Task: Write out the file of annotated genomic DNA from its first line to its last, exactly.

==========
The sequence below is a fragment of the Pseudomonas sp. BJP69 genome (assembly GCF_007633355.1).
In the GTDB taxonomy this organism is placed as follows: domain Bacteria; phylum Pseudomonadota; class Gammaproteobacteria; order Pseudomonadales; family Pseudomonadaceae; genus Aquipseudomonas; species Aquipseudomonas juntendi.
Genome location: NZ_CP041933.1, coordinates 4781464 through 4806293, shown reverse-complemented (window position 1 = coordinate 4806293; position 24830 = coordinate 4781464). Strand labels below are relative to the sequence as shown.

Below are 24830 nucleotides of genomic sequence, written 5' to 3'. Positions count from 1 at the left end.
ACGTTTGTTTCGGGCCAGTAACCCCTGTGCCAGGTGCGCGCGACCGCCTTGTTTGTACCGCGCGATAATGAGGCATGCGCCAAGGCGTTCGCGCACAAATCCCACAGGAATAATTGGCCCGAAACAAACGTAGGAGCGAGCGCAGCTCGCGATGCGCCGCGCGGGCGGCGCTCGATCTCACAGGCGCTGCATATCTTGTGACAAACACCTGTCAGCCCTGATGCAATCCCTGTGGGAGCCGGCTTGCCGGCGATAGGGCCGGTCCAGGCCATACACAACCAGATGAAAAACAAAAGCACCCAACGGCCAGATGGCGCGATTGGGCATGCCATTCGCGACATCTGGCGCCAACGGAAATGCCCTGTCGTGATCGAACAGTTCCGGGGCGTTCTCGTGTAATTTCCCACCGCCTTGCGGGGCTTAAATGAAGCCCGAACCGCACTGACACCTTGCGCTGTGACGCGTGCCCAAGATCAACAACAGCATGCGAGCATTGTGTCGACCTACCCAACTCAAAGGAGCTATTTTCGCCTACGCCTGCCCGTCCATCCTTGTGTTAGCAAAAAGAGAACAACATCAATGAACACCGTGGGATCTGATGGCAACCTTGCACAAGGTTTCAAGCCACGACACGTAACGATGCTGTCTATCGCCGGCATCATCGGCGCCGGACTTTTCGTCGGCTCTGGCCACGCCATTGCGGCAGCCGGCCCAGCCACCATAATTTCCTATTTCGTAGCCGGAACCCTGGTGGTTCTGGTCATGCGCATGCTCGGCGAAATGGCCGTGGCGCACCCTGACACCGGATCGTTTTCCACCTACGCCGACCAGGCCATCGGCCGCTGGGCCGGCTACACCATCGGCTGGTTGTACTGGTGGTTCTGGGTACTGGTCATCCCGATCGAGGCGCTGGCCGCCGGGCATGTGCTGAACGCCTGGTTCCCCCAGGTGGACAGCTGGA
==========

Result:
The sequence below is a fragment of the Pseudomonas sp. BJP69 genome (assembly GCF_007633355.1).
In the GTDB taxonomy this organism is placed as follows: domain Bacteria; phylum Pseudomonadota; class Gammaproteobacteria; order Pseudomonadales; family Pseudomonadaceae; genus Aquipseudomonas; species Aquipseudomonas juntendi.
Genome location: NZ_CP041933.1, coordinates 4781464 through 4806293, shown reverse-complemented (window position 1 = coordinate 4806293; position 24830 = coordinate 4781464). Strand labels below are relative to the sequence as shown.

Below are 24830 nucleotides of genomic sequence, written 5' to 3'. Positions count from 1 at the left end.
ACGTTTGTTTCGGGCCAGTAACCCCTGTGCCAGGTGCGCGCGACCGCCTTGTTTGTACCGCGCGATAATGAGGCATGCGCCAAGGCGTTCGCGCACAAATCCCACAGGAATAATTGGCCCGAAACAAACGTAGGAGCGAGCGCAGCTCGCGATGCGCCGCGCGGGCGGCGCTCGATCTCACAGGCGCTGCATATCTTGTGACAAACACCTGTCAGCCCTGATGCAATCCCTGTGGGAGCCGGCTTGCCGGCGATAGGGCCGGTCCAGGCCATACACAACCAGATGAAAAACAAAAGCACCCAACGGCCAGATGGCGCGATTGGGCATGCCATTCGCGACATCTGGCGCCAACGGAAATGCCCTGTCGTGATCGAACAGTTCCGGGGCGTTCTCGTGTAATTTCCCACCGCCTTGCGGGGCTTAAATGAAGCCCGAACCGCACTGACACCTTGCGCTGTGACGCGTGCCCAAGATCAACAACAGCATGCGAGCATTGTGTCGACCTACCCAACTCAAAGGAGCTATTTTCGCCTACGCCTGCCCGTCCATCCTTGTGTTAGCAAAAAGAGAACAACATCAATGAACACCGTGGGATCTGATGGCAACCTTGCACAAGGTTTCAAGCCACGACACGTAACGATGCTGTCTATCGCCGGCATCATCGGCGCCGGACTTTTCGTCGGCTCTGGCCACGCCATTGCGGCAGCCGGCCCAGCCACCATAATTTCCTATTTCGTAGCCGGAACCCTGGTGGTTCTGGTCATGCGCATGCTCGGCGAAATGGCCGTGGCGCACCCTGACACCGGATCGTTTTCCACCTACGCCGACCAGGCCATCGGCCGCTGGGCCGGCTACACCATCGGCTGGTTGTACTGGTGGTTCTGGGTACTGGTCATCCCGATCGAGGCGCTGGCCGCCGGGCATGTGCTGAACGCCTGGTTCCCCCAGGTGGACAGCTGGA